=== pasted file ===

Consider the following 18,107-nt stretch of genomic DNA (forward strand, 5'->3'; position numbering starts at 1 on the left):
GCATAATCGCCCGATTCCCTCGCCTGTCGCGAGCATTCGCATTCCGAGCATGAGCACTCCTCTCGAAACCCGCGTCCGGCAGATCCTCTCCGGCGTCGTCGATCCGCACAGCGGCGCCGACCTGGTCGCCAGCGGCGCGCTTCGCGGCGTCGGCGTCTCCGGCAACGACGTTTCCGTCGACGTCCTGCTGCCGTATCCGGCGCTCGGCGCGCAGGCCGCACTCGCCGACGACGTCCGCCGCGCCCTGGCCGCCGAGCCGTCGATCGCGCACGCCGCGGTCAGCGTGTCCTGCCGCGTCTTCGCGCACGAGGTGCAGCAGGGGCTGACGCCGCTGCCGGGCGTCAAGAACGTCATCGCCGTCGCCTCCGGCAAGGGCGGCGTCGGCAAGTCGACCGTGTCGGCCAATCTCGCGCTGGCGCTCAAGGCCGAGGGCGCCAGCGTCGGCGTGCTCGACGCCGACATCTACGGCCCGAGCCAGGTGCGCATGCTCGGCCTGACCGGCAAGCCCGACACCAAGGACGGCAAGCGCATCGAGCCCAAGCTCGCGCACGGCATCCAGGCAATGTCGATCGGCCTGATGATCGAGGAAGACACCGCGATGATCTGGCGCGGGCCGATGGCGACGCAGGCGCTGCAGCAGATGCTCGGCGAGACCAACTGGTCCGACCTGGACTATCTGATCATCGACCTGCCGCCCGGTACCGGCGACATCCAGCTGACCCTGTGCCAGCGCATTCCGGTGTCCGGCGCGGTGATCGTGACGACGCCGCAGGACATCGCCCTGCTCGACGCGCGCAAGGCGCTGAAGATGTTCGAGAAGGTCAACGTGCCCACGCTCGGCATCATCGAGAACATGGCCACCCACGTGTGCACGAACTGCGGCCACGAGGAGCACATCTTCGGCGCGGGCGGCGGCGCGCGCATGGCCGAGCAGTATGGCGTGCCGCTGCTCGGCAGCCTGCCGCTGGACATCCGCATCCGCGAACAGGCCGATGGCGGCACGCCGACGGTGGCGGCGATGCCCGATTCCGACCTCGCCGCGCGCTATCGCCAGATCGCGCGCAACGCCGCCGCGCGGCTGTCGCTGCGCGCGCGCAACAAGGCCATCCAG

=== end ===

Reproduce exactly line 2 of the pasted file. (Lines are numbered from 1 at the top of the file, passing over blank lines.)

GCATAATCGCCCGATTCCCTCGCCTGTCGCGAGCATTCGCATTCCGAGCATGAGCACTCCTCTCGAAACCCGCGTCCGGCAGATCCTCTCCGGCGTCGTCGATCCGCACAGCGGCGCCGACCTGGTCGCCAGCGGCGCGCTTCGCGGCGTCGGCGTCTCCGGCAACGACGTTTCCGTCGACGTCCTGCTGCCGTATCCGGCGCTCGGCGCGCAGGCCGCACTCGCCGACGACGTCCGCCGCGCCCTGGCCGCCGAGCCGTCGATCGCGCACGCCGCGGTCAGCGTGTCCTGCCGCGTCTTCGCGCACGAGGTGCAGCAGGGGCTGACGCCGCTGCCGGGCGTCAAGAACGTCATCGCCGTCGCCTCCGGCAAGGGCGGCGTCGGCAAGTCGACCGTGTCGGCCAATCTCGCGCTGGCGCTCAAGGCCGAGGGCGCCAGCGTCGGCGTGCTCGACGCCGACATCTACGGCCCGAGCCAGGTGCGCATGCTCGGCCTGACCGGCAAGCCCGACACCAAGGACGGCAAGCGCATCGAGCCCAAGCTCGCGCACGGCATCCAGGCAATGTCGATCGGCCTGATGATCGAGGAAGACACCGCGATGATCTGGCGCGGGCCGATGGCGACGCAGGCGCTGCAGCAGATGCTCGGCGAGACCAACTGGTCCGACCTGGACTATCTGATCATCGACCTGCCGCCCGGTACCGGCGACATCCAGCTGACCCTGTGCCAGCGCATTCCGGTGTCCGGCGCGGTGATCGTGACGACGCCGCAGGACATCGCCCTGCTCGACGCGCGCAAGGCGCTGAAGATGTTCGAGAAGGTCAACGTGCCCACGCTCGGCATCATCGAGAACATGGCCACCCACGTGTGCACGAACTGCGGCCACGAGGAGCACATCTTCGGCGCGGGCGGCGGCGCGCGCATGGCCGAGCAGTATGGCGTGCCGCTGCTCGGCAGCCTGCCGCTGGACATCCGCATCCGCGAACAGGCCGATGGCGGCACGCCGACGGTGGCGGCGATGCCCGATTCCGACCTCGCCGCGCGCTATCGCCAGATCGCGCGCAACGCCGCCGCGCGGCTGTCGCTGCGCGCGCGCAACAAGGCCATCCAG